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Posts Tagged ‘blacklist’

This week’s Washington Jewish Week has a short piece about a counter-protest against the TIFF protesters. For those who don’t know, a group of filmmakers, artists and academics protesting the Toronto International Film Festival’s holding a special focus on Tel Aviv.  The protest document, called ‘The Toronto Declaration’ has rankled many of Israel’s aggressive supporters for making a comparison to apartheid South Africa and the general characterization of the state.

Now, a group of mostly Hollywood directors, actors and writers have written a letter protesting the Toronto Declaration, calling it an effort at ‘blacklisting’. I personally have some problems with the wording of the Toronto Declaration, but the counter-protest and the Washington Jewish Week piece distort what the Declaration said.  It is hardly a ‘blacklisting’, as the protest does not call for any restrictions on Israeli films or filmmakers.  The focus on Tel Aviv does not appear to be part of a focus on Israeli film, but rather part of an advertising campaign, as noted by Roger Ebert, who is not a signatory to either petition. Not surprisingly, Israel wants to draw attention to the realities of the occupation, and this is part of a new effort.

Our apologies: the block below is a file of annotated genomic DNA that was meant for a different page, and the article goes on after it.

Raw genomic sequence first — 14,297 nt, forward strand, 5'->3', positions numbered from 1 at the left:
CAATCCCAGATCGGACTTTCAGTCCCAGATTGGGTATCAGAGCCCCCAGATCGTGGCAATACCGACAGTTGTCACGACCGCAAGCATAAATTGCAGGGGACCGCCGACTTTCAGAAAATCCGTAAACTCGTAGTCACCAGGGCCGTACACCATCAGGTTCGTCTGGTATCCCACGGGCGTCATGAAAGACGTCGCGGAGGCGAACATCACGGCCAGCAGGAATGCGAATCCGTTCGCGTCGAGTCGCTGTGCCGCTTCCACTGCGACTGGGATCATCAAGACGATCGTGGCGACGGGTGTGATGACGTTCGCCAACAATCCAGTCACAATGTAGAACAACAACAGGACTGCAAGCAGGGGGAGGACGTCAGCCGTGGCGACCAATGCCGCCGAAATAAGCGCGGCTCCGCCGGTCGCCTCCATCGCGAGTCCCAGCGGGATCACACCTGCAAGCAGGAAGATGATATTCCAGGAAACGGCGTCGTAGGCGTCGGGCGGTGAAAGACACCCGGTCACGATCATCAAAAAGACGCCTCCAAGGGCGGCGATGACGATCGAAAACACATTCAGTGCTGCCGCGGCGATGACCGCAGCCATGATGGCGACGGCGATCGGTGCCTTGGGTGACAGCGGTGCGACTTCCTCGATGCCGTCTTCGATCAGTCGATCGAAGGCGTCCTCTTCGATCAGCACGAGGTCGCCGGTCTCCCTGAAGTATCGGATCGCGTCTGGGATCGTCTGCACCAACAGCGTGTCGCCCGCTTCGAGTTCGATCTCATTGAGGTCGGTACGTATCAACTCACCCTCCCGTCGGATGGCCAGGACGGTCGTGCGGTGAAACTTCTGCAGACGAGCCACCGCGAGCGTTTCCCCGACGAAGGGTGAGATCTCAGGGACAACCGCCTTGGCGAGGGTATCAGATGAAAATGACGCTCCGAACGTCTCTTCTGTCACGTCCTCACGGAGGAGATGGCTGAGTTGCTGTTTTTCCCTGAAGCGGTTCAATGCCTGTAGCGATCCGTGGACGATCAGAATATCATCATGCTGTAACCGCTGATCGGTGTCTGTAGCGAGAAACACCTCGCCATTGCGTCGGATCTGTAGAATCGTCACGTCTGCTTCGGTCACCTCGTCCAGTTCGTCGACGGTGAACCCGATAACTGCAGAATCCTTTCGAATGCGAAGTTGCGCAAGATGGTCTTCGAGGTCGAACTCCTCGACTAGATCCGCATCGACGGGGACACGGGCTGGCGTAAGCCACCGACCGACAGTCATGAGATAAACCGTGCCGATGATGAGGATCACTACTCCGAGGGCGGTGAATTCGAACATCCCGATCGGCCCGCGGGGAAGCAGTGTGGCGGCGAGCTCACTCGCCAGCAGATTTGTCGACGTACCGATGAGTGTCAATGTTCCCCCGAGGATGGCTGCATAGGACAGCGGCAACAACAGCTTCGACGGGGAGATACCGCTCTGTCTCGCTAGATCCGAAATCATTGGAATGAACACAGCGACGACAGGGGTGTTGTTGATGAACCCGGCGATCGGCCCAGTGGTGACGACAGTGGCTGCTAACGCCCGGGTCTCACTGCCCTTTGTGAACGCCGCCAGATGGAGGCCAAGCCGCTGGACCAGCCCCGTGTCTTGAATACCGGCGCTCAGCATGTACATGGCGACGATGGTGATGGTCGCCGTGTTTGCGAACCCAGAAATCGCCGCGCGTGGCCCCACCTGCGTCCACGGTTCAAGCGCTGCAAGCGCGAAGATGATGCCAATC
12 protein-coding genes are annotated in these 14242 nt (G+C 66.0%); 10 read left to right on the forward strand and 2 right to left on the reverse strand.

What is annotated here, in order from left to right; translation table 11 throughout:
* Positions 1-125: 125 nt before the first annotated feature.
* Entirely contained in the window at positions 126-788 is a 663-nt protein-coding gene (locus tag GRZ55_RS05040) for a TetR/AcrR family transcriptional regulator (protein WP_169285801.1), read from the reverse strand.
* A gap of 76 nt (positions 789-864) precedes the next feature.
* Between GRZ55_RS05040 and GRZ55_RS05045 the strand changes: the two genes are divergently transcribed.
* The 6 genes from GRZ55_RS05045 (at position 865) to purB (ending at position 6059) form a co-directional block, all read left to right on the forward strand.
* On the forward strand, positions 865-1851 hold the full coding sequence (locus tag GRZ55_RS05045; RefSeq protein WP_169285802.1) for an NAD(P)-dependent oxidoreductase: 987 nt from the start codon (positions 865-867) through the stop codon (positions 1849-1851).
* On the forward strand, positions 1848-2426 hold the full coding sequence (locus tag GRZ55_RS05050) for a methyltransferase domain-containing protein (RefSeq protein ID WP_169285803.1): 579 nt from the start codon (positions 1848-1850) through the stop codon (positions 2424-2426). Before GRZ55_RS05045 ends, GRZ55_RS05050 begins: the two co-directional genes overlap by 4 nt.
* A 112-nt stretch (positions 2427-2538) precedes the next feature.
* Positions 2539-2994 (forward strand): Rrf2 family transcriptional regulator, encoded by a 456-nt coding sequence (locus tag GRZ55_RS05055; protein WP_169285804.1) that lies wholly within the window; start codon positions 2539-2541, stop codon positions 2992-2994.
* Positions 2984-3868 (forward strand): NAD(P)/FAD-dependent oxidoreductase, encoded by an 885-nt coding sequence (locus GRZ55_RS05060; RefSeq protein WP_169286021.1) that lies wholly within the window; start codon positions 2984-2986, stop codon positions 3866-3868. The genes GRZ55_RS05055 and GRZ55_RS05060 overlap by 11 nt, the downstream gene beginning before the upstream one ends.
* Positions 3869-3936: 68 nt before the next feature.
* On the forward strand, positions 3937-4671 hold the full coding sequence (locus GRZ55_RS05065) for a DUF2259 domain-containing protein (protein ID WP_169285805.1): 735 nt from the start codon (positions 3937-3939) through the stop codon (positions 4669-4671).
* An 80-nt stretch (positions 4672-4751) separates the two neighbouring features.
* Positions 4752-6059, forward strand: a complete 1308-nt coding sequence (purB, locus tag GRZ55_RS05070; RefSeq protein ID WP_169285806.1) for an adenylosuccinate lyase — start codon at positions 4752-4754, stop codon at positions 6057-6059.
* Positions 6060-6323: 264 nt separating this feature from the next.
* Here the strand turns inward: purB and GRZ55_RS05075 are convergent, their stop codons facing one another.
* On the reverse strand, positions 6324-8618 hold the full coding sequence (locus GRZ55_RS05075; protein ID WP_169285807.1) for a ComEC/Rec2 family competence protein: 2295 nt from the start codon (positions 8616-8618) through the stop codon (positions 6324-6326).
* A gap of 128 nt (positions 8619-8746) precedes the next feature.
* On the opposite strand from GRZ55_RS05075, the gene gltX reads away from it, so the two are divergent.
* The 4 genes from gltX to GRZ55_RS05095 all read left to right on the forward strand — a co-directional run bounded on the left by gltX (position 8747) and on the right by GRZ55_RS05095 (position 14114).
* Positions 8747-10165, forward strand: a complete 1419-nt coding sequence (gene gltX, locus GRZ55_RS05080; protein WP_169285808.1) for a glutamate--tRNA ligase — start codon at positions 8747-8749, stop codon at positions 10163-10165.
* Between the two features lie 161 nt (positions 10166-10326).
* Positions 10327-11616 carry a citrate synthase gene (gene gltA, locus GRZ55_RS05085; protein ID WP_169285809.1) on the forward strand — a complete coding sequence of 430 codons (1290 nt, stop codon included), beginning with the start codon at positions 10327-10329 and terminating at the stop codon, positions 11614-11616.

The aspect of the Washington Jewish Week piece that I find to be most pernicious is the attempt to discredit the signatories of the Toronto Declaration, partly through a subtle racism.  Five signatories are named, Jane Fonda, Harry Belafonte, Danny Glover, Julie Christie, and Alice Walker.  First is Jane Fonda, who for most people self-identified as “pro-Israel” will dismiss as a lefty radical who supported the Viet-Cong.  Belafonte, Glover, and Walker are all black.  This seems like an effort to characterize blacks as enemies of the Jews, as the number of African-Americans on the list is not very large.  Furthermore, a significant proportion of the signatories are Jewish, and there are a number of Israelis on the list as well.  As for other celebrities, there is Viggo Morternson, Howard Zinn, Slavok Zizek, Ken Loach who are all as notable as Julie Christie.

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